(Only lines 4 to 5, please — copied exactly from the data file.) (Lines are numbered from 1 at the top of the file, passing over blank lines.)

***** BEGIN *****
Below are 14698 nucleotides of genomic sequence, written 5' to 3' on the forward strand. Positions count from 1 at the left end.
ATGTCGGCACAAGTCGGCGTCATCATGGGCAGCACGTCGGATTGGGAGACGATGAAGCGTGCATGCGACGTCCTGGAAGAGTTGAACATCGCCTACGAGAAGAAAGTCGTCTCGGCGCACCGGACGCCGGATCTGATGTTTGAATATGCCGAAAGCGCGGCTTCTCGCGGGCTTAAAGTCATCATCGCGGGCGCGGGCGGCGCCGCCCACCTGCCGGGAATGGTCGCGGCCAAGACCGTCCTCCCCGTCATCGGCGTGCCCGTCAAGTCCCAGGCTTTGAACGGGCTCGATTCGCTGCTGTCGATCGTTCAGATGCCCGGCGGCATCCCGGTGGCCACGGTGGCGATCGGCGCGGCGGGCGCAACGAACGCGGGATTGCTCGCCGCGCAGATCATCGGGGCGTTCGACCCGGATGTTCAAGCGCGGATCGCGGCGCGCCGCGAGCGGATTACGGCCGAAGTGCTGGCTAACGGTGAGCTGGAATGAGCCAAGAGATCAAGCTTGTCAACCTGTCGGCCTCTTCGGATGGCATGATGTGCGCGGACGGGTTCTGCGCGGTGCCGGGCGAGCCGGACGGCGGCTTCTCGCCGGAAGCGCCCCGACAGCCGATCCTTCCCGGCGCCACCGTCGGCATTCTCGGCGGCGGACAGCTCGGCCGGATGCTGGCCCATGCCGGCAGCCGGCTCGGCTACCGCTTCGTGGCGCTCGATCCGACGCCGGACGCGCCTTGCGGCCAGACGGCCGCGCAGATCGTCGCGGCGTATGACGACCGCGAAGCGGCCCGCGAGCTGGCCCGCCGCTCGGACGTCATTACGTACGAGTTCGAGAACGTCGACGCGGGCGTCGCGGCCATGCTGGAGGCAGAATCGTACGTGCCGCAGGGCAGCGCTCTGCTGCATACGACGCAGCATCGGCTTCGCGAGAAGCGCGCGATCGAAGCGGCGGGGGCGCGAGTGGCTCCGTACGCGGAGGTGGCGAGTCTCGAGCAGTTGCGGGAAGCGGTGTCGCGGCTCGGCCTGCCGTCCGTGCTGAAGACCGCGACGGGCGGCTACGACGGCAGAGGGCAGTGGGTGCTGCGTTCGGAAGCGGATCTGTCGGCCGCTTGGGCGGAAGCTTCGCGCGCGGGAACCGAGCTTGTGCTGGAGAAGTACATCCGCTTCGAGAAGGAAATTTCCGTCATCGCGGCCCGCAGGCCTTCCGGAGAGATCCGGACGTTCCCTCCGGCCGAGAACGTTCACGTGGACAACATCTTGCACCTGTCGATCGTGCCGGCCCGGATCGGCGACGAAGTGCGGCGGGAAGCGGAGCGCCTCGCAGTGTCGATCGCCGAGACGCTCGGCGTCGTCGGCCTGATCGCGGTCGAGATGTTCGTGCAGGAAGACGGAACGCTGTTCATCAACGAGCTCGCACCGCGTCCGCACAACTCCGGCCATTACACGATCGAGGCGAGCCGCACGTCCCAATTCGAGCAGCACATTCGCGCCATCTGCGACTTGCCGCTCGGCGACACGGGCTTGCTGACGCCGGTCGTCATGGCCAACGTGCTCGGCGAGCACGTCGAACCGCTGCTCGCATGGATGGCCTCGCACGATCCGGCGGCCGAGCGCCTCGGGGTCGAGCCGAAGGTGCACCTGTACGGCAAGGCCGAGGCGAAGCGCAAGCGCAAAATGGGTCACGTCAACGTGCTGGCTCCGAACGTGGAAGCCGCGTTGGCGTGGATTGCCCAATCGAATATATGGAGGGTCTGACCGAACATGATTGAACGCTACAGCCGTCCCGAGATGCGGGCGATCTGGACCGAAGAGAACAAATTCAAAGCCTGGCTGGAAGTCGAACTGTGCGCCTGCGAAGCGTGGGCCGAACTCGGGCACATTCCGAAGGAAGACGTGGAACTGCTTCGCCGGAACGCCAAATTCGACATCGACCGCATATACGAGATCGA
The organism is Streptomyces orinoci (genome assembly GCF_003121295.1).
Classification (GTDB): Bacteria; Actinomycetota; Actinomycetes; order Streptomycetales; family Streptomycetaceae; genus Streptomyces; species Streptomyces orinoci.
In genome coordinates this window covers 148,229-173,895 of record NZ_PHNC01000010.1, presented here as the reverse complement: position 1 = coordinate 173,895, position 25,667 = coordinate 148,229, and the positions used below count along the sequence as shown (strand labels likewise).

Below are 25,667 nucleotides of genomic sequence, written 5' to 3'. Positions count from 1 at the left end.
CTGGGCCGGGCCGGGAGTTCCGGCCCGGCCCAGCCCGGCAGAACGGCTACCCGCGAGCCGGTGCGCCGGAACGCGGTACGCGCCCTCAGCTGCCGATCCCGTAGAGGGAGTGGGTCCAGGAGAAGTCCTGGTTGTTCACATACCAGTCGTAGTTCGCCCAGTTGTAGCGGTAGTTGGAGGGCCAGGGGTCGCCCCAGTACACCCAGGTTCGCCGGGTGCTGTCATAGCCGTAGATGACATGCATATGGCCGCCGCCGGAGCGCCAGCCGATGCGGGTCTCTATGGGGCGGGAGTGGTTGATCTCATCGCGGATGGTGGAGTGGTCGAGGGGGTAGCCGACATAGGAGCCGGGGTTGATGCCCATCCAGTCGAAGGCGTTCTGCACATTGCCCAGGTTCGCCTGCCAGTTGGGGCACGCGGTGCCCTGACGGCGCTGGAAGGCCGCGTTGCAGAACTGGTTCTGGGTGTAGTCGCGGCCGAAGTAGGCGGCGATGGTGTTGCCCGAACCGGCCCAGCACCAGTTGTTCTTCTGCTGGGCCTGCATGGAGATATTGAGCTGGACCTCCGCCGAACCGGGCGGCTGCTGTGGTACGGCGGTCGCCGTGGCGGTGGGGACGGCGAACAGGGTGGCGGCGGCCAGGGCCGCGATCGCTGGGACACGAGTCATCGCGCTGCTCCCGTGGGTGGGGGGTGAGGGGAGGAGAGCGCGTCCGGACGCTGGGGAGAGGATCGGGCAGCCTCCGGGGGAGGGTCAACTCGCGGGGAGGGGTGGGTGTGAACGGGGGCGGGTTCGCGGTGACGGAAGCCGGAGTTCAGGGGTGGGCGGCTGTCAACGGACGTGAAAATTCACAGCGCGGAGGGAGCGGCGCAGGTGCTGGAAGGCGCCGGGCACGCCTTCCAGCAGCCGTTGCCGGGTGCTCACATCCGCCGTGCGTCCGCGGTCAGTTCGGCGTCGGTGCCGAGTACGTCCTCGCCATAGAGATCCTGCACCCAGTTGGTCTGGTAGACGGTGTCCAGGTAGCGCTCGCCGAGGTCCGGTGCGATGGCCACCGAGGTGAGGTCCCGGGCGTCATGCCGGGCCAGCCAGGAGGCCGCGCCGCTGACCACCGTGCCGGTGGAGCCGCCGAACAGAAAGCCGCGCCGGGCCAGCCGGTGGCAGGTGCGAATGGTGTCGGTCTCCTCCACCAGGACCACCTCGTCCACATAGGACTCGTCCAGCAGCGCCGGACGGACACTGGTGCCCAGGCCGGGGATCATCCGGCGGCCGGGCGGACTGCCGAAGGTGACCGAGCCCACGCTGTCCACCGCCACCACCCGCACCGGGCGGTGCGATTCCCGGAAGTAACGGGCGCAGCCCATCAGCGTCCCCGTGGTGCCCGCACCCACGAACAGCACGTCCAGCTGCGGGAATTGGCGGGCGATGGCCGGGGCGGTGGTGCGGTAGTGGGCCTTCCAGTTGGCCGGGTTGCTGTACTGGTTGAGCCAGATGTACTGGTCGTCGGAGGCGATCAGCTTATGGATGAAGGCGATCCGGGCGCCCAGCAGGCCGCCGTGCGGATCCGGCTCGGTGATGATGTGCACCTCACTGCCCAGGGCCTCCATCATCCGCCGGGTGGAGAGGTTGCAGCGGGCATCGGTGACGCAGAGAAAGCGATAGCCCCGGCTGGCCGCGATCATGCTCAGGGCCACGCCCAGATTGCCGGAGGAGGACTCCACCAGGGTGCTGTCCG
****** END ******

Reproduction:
Classification (GTDB): Bacteria; Actinomycetota; Actinomycetes; order Streptomycetales; family Streptomycetaceae; genus Streptomyces; species Streptomyces orinoci.
In genome coordinates this window covers 148,229-173,895 of record NZ_PHNC01000010.1, presented here as the reverse complement: position 1 = coordinate 173,895, position 25,667 = coordinate 148,229, and the positions used below count along the sequence as shown (strand labels likewise).